How The Elite Hide Their Wealth

Leaks reveal Kenyan judge a director of multiple offshore companies

Kenya’s Deputy Chief Justice Kalpana Rawal was a director and a shareholder of four companies located in a known tax haven, writes Jacqui Kubania.

Kenyan Deputy Chief Justice (DCJ) Kalpana Rawal was a director and a shareholder of four companies located in a known tax haven, the Daily Nation can reveal.

Documents show that the judge and her husband, Hasmukhrai Rawal, either together or separately, were the directors and shareholders of a total of 11 companies registered in the British Virgin Islands. Three of the companies under the control of Mr Rawal were used to buy and sell property in the UK worth millions of Kenyan shillings.

The records are part of a set of documents provided by the International Consortium of Investigative Journalists that detail how prominent public figures from across the world used a Panama-based law firm, Mossack Fonseca, to open and operate companies and accounts in tax havens.

According to the leaked records, Mr Rawal was the sole director and shareholder of Montague Real Estate, which was used in 2004 to buy an apartment in London worth nearly £8 million. The flat was later sold in 2006.

Read the full response from Mossack Fonseca here

Mr Rawal was also the sole director and shareholder of Arklyn International Limited, which was used to buy an apartment in London for £1.1 million in 2005 that was sold for £1.6 million in 2011. The same company also bought another flat in London for £1.1 million in 2005 and sold it for £1.5 million in 2012. Rawal resigned as a director and shareholder of Arklyn in 2011 and all his shares were transferred to a company called Buchanan Limited.

Yet another company controlled by Mr Rawal, Innovate Global Limited, was used to buy a house in Surrey, in the UK, for £1.9 million, and an apartment in London for £680 000. The London apartment was sold for £820 000 in 2013. The shares at Innovate Global were split between Rawal, two unnamed bearers and Buchanan Limited.

Other companies under the control of Mr Rawal, but for which no financial activity could be detected, include Quintessa Quella Holdings where he was a shareholder alongside Vinayak Kantilal Radia, and Windsor Land Investments Limited where Mr Rawal was the sole shareholder and director. Others include Windsor Real Estate Partners S.A and Actara Investments Limited.

Registration in a Known Tax Haven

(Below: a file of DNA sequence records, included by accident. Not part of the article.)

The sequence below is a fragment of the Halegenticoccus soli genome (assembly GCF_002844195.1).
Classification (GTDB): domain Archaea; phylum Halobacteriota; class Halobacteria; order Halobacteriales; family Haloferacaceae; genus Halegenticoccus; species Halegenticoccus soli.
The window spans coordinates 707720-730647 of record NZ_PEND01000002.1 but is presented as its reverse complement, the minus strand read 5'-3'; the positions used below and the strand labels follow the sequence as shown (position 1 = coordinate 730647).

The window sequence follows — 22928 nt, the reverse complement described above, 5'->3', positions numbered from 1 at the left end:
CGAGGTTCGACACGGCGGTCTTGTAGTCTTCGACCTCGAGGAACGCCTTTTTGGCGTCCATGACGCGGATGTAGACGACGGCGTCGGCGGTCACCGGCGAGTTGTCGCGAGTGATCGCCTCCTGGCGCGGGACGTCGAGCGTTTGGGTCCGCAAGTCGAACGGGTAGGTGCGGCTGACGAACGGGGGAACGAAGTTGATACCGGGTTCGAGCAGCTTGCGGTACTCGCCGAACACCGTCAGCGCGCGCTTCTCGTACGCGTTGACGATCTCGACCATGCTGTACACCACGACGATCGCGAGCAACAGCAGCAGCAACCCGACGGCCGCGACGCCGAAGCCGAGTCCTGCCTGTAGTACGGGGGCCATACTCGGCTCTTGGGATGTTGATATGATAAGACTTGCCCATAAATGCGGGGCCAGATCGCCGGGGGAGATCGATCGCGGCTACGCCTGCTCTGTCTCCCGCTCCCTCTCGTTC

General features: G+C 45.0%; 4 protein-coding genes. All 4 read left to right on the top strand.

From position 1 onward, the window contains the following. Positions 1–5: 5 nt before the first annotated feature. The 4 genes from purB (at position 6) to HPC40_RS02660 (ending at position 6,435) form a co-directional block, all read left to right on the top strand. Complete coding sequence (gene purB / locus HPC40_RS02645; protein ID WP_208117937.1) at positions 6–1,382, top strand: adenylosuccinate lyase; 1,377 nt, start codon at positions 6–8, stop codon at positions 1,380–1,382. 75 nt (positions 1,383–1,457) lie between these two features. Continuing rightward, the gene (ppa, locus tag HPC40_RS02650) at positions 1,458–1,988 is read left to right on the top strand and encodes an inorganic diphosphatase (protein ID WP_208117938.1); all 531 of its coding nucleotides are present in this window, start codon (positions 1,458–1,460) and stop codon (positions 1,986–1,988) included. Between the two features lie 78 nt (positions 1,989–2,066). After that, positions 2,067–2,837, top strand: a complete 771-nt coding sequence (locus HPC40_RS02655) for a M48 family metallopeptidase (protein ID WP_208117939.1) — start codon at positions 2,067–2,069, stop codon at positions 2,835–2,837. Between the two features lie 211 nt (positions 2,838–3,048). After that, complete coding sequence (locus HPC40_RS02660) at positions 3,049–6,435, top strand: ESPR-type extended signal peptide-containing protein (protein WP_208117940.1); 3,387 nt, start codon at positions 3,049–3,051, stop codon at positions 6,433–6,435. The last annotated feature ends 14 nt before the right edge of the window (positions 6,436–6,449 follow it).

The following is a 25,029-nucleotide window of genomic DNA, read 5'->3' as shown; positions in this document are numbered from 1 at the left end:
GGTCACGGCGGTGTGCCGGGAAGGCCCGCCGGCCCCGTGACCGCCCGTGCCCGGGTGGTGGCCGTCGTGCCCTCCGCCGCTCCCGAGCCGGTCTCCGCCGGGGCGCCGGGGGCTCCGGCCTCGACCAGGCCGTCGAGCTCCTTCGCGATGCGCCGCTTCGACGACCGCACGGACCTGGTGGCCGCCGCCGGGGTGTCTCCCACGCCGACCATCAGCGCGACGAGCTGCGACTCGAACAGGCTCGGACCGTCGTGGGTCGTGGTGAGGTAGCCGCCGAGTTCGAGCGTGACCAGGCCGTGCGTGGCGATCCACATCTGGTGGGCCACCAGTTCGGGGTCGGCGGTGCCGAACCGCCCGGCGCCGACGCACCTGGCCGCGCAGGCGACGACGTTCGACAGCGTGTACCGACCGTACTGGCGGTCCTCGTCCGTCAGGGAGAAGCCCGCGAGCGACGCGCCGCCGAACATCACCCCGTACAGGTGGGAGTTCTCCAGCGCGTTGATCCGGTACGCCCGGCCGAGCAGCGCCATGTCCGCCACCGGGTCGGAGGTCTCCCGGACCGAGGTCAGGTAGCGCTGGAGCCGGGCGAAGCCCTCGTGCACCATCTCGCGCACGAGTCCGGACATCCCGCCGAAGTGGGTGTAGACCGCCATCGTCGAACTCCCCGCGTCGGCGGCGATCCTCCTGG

Justice Rawal was personally involved in four companies. She was listed as a director of Forrell Real Estate Inc from 2001 to 2007 and Rocklane Properties Ltd from 2001 and 2003, which were notably active after her appointment to the judiciary in 2000. She was also a director and shareholder of Ubique Services Limited in 1994 and a shareholder of Highworth Management Services in 1995.

All four companies were registered in the British Virgin Islands, which is a known tax haven. According to registration documents, the companies were used for a slew of real estate functions, including buying, selling and leasing of property.

Rocklane was opened in 2001, a year after Rawal was sworn in as a high court judge. All 1 000 Rocklane shares were held by an unnamed bearer, suggesting that the company might have wanted to keep the owner of the shares secret.

Rawal and her husband resigned as directors at Rocklane in 2003, and new directors were appointed to replace them.

Neither gave a reason for their resignation.

The same pattern was observed with Forell Real Estate, where both Rawal and her husband were directors from 2001. Mr Rawal, however, held all the shares in the company. They both tendered their resignations as directors in 2007, and were replaced by new directors.

Highworth Management Services, where both were directors and shareholders, also had disgraced businessman Ajay Shah, a former director of Trust Bank, which collapsed in 2001, as a member of the board and a fellow shareholder.

At Ubique Services Limited, the Rawals were directors and shareholders alongside Rajesh Kumar Rawal, whose relationship to the DCJ and her husband is as yet unknown.

Involvement During Public Service

Through her lawyer, Rawal said that the companies have been part of the family’s real estate business since the 1990s, and that her involvement either as a shareholder or a director was above board.

“The real estate business, primarily run by her sons in the UK, has been and remains compliant with British and international law. The use of BVI [British Virgin Islands] companies is a perfectly legal and legitimate corporate practice in the UK,” said the DCJ’s official statement.

The statement added that the “DCJ has never at any one time been a beneficiary of any monies from any of the said companies.”

And although two companies in which she was named as a director were in operation after she was appointed to the judiciary, Rawal said in her statement that she had never participated in the affairs of the companies since joining public service.

This is, however, disputable, since records show that she personally signed correspondence regarding Rocklane Properties Limited in 2003, when she resigned as director. In addition, Rawal is mentioned as being present at a board meeting held about Forrell Real Estate in 2004, where she also confirmed being a director of the company.

In response to questions presented to her by the Daily Nation, the judge declined to mention whether she had declared any of the companies to the Judicial Service Commission during her appointment as a high court judge.

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